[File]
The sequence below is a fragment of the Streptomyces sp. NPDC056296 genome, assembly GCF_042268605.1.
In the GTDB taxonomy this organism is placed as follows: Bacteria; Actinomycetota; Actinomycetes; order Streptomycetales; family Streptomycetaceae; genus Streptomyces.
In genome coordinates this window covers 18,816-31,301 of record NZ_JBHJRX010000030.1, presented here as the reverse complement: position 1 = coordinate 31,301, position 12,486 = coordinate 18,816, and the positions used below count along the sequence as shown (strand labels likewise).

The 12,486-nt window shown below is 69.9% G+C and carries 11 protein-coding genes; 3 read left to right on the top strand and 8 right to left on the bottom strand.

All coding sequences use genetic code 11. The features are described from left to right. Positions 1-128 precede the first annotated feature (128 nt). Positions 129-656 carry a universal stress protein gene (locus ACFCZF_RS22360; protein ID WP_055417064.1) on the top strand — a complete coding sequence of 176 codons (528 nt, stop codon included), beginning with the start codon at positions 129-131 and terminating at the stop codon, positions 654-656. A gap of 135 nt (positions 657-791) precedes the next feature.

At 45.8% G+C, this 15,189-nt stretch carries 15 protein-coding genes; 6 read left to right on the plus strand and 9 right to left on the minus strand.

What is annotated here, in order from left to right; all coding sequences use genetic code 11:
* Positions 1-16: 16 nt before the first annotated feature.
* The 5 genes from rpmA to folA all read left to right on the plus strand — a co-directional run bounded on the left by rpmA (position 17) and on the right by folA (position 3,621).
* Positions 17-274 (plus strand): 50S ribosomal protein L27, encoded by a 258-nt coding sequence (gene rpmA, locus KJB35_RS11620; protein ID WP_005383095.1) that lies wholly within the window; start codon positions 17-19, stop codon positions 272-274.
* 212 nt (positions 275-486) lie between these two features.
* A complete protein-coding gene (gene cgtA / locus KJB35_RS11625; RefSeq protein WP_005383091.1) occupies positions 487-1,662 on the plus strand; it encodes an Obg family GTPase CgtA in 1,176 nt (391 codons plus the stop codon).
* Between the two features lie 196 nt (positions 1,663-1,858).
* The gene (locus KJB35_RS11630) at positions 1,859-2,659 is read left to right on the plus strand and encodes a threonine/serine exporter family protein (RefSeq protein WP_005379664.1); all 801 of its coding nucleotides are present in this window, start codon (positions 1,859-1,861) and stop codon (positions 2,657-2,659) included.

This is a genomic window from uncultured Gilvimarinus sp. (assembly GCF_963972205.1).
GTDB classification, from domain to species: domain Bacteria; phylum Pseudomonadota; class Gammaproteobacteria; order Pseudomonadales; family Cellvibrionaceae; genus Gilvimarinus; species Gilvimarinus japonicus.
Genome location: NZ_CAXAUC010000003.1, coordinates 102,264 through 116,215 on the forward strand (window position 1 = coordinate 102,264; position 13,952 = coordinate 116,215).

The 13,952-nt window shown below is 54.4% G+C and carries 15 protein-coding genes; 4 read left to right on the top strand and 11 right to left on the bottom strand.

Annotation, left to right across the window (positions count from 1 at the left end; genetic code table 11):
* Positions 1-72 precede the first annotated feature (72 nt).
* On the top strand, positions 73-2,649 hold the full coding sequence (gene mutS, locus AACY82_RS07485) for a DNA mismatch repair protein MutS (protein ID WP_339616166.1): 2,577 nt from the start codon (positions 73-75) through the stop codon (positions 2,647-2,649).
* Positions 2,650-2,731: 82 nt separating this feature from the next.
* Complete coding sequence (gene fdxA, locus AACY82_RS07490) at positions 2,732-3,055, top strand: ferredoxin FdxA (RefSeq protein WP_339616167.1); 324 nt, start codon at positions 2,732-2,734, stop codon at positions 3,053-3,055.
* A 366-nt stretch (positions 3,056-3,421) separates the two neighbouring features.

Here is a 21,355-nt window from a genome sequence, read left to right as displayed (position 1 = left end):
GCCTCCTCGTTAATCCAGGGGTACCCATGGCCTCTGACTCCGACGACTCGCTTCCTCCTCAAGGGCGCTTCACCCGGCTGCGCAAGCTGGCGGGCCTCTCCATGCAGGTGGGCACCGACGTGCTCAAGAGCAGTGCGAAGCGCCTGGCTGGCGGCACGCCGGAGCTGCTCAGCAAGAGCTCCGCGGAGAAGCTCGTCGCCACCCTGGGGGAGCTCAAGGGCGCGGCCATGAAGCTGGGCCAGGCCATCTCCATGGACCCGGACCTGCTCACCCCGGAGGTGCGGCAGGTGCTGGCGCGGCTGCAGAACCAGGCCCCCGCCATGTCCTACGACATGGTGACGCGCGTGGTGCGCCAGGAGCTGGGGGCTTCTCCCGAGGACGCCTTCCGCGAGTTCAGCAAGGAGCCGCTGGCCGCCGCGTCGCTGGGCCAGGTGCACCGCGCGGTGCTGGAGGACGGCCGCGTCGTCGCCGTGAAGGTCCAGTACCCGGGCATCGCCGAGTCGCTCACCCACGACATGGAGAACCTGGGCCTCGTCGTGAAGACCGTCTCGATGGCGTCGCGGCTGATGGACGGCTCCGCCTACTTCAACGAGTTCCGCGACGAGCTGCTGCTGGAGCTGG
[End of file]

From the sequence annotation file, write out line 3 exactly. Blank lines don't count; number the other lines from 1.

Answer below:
In genome coordinates this window covers 18,816-31,301 of record NZ_JBHJRX010000030.1, presented here as the reverse complement: position 1 = coordinate 31,301, position 12,486 = coordinate 18,816, and the positions used below count along the sequence as shown (strand labels likewise).